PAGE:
With Russell Wilson now gone, there’s no point in sulking—time waits for no man. For Seattle, while the memories will remain of Wilson’s heroics, division titles, and dominant Super Bowl 47 victory, his trade to Denver has turned the Seahawks’ vision toward the future, beyond the horizon, and fortuitous forthcomings in the coming seasons.
With a hefty amount of fresh draft capital acquired from Denver, Seattle has a bevy of opportunities to add talent to a roster in need of such after losing their franchise cornerstones in Wilson and Bobby Wagner within a 12-hour period.
Using our Mock Draft Machine, I looked at which prospects Seattle could, and should, target when the draft rolls around. Here is my seven-round mock, including scheme fit, on each prospect:
ROUND 1 (NO. 9 OVERALL): MALIK WILLIS, QB, LIBERTY
The clear option for me at No. 9 overall, comparing the success Wilson had under Carroll to the potential ceiling of Malik Willis could represent a seamless fit. While he could come off the board as early as No. 6 to Carolina, if Willis were to slip to Seattle and I’m general manager John Schneider, there isn’t a talent in this class I’m willing to take a risk on in the top 10 OTHER than the elite dual-threat talent that is the Liberty product in Willis.
While general manager John Schneider should do everything in his power to keep both D.K. Metcalf and Tyler Lockett in town, pairing Willis’ playmaking ability and bazooka for an arm could see the offensive trio reap the rewards if all comes to fruition. Willis by no means presents a clean, refined talent under center, but if you’re looking for a potential replacement of Wilson with a similar skill set out of college, Willis is the poster child of the class.
ROUND 2 (NO. 40 OVERALL): BERNHARD RAIMANN, OT, CENTRAL MICHIGAN
With a vacancy at QB and your two starting tackles set to enter the open market, what better way to spend your first two picks on major areas of need? After grabbing a potential game-changer in Willis in the first, adding his blindside protectant in Bernhard Raimann could immediately add two decade-long starters at two premier spots.
An athletic specimen at 6-foot-7, Raimann has flown under the radar due to the decal on his helmet, but make no mistake about it, the former Chippewa can play ball with the best of them. With smooth feet, powerful hands, and the ability to work in space with agility and burst, he won’t be the sexiest pick from the public eye, but Seattle faithful will come to love the Austria-born mauler.
ROUND 2 (NO. 41 OVERALL): TARIQ WOOLEN, CB, UTSA
Similar to the tackle spot, the Seahawks are in desperate need of talent in their defensive secondary. Tariq Woolen, a once-in-every-decade type of athlete at 6-foot-4 with 4.2 speed, could immediately holster the load of CB1. Improved play up front is expected under newly minted defensive coordinator Clint Hurtt, which should allow ample opportunities for Woolen to use his length and playmaking ability to wreak havoc all over the ceiling of the defense.
ROUND 3 (NO. 72 OVERALL): DRAKE JACKSON, EDGE, USC
He has room to grow as a pass-rusher and will benefit from an NFL weight program, but his performance at the combine showcased a twitched-up athlete with the ability to do it all along the defensive front, and, if needed, in space as a cover man. One of the more gifted athletes on the edge, Drake Jackson’s lower half explosiveness will present him with many opportunities to create pressure from the onset of his career. He doesn’t present the perfect fit as a 4-3 DE, but Seattle needs youth-infused on the edge and Jackson provides that, and then some.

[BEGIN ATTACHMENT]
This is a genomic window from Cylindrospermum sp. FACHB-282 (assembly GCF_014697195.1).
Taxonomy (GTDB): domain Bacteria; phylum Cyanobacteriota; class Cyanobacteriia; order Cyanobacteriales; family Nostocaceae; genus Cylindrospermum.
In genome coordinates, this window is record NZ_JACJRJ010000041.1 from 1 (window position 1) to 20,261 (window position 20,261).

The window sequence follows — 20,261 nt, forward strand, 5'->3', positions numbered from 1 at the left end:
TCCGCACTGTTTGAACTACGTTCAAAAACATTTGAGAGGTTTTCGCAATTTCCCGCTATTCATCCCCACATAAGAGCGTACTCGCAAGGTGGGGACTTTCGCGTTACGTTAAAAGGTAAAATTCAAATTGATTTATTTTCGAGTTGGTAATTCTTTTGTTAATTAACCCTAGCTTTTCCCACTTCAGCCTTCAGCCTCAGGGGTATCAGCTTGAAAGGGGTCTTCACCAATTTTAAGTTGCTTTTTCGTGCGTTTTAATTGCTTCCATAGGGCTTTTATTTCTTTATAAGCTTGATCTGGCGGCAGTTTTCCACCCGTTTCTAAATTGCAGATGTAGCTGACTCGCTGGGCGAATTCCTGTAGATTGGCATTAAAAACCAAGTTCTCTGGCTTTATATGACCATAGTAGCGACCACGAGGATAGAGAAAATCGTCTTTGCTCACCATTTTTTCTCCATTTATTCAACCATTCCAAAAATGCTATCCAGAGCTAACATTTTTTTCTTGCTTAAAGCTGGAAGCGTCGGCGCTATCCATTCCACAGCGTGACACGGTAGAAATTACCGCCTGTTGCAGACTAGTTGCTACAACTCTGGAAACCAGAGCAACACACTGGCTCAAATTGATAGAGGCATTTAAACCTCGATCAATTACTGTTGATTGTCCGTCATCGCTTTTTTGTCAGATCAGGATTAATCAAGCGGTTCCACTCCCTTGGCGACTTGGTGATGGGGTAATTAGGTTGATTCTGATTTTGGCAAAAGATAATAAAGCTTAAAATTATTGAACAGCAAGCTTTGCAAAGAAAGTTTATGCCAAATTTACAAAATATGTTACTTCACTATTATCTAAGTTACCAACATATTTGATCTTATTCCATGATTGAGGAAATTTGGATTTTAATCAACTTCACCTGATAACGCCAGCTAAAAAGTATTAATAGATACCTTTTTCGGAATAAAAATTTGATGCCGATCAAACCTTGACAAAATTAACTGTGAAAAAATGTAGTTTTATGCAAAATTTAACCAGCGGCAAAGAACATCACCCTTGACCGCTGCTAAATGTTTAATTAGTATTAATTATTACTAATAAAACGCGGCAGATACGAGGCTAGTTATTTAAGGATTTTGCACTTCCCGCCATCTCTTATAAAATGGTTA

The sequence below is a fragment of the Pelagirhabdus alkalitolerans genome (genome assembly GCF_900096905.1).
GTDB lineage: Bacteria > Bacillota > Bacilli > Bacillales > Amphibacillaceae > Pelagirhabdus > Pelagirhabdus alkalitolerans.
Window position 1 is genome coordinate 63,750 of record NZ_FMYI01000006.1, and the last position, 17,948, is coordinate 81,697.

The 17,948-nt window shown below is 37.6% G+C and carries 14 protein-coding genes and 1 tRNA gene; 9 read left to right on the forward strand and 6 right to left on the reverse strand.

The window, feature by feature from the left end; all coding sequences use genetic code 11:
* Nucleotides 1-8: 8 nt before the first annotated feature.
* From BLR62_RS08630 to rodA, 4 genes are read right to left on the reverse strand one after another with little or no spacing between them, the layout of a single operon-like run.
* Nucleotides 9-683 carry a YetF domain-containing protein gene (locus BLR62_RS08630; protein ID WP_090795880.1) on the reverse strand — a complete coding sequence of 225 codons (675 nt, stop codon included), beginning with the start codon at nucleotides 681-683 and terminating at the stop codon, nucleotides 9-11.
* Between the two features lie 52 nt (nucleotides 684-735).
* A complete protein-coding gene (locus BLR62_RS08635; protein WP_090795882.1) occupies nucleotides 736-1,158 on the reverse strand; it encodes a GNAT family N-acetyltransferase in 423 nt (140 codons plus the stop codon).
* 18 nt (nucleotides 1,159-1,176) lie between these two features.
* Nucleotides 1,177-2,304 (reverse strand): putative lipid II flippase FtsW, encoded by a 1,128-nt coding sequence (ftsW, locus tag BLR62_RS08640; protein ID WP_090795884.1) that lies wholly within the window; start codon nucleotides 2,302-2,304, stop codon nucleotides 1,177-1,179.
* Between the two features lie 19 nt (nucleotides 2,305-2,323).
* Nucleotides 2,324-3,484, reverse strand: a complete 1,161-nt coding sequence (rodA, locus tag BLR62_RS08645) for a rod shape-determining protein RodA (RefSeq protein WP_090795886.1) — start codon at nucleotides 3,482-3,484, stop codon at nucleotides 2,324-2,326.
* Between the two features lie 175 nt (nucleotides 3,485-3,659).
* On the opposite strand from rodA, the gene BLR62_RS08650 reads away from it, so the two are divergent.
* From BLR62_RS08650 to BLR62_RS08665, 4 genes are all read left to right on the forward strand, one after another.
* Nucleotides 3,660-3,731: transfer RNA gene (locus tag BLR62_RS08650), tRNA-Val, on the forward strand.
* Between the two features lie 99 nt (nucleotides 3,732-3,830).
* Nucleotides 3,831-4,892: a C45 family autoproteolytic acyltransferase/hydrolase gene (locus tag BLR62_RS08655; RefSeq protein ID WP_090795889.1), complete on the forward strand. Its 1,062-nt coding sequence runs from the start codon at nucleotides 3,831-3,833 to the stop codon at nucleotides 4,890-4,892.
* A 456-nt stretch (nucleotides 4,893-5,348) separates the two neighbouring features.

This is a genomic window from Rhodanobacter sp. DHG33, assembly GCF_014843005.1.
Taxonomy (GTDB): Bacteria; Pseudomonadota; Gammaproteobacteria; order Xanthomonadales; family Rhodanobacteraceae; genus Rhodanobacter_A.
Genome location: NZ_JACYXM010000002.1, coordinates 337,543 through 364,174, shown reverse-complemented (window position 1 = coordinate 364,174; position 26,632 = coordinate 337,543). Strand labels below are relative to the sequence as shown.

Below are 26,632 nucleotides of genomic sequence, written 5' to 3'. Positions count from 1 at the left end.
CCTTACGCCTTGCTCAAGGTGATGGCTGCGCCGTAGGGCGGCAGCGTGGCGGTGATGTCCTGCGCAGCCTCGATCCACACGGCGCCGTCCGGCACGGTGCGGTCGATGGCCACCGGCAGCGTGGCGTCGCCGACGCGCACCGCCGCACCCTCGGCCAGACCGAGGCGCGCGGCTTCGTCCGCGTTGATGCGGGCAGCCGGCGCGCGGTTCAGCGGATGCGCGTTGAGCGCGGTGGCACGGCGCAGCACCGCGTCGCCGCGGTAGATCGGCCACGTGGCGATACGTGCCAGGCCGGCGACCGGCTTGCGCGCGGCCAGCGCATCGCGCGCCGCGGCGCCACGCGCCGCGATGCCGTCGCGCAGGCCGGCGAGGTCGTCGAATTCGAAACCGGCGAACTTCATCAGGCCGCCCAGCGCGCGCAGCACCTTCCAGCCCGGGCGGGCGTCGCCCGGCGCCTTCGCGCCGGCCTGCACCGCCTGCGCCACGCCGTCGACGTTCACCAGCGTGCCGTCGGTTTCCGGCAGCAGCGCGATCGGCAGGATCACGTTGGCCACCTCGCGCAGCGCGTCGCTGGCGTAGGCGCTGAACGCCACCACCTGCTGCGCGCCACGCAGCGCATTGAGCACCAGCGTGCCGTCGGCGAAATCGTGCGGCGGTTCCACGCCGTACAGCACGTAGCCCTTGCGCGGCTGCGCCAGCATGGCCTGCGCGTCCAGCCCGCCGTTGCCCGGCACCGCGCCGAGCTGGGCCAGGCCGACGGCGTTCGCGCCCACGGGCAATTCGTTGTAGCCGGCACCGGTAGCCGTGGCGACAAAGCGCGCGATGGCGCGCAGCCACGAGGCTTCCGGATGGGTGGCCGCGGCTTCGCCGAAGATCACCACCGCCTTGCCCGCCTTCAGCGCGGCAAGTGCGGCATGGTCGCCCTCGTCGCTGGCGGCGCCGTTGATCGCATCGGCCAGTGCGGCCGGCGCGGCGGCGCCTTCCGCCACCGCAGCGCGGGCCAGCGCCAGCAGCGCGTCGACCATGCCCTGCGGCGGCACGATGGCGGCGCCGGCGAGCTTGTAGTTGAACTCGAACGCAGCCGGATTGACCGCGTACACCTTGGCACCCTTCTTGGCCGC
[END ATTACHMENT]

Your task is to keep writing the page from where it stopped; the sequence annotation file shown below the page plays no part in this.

ROUND 4 (NO. 107 OVERALL): ALEC PIERCE, WR, CINCINNATI
If Tyler Lockett is traded, Willis or whoever aligns under center for Seattle is going to need someone to throw to opposite D.K. Metcalf. The 6-foot-3 presence in Alec Pierce could provide a heck of a 1-2 punch opposite the athletic marvel that is Seattle’s de facto WR1. A 50-50 ball extraordinaire whose sneaky athleticism allows him to consistently stack corners and break off routes at a moment’s notice, in a deep wideout class, adding the uber-productive Pierce here on day three could be considered a steal.
ROUND 5 (NO. 151 OVERALL): CAM JURGENS, IOL, NEBRASKA
Both Ethan Pocic and Kyle Fuller are free agents, warranting an add within the interior five. Cam Jurgens is a fleet-footed center whose athleticism stands out on film. For as high as teams have Iowa’s Tyler Linderbaum ranked, grabbing a similarly-built lineman with likewise traits as a center could produce a hefty amount of value in the fifth round.
ROUND 5 (NO. 152 OVERALL): BRYAN COOK, S, CINCINNATI
Back to the Cincinnati well here with Bryan Cook. While I pondered selecting Miami (OH) safety Sterling Weatherford here, at 6-foot-4 opposite Jamal Adams, I don’t like the fit. With Quandre Diggs (5-foot-9) set to explore free agency, a smaller man in Cook (6-foot-1) with split-zone ability and a downhill, violent temperament should slot in well in Seattle. One of the more impressive safeties in the class near the LOS—he needs work in processing offensive concepts—with the necessary allotment of snaps, he should progress into a nice piece on the backend.
ROUND 7 (NO. 226 OVERALL): NEIL FARRELL JR., IDL, LSU
With so many positions of need, I wish the board fell in my favor earlier in the draft to add a premier interior pusher, but grabbing Neil Farrell Jr. here as a rotational 4-3 defensive tackle should make Seahawks faithful happy if it were to come to reality. Fresh legs are needed up front, and although Farrell Jr. could see his most immediate snaps come as a third-down DPR (designated pass rusher) from the interior, his quickness could see him challenge for a three-down role moving toward the future.
- Sep 29, 2023
- Sep 27, 2023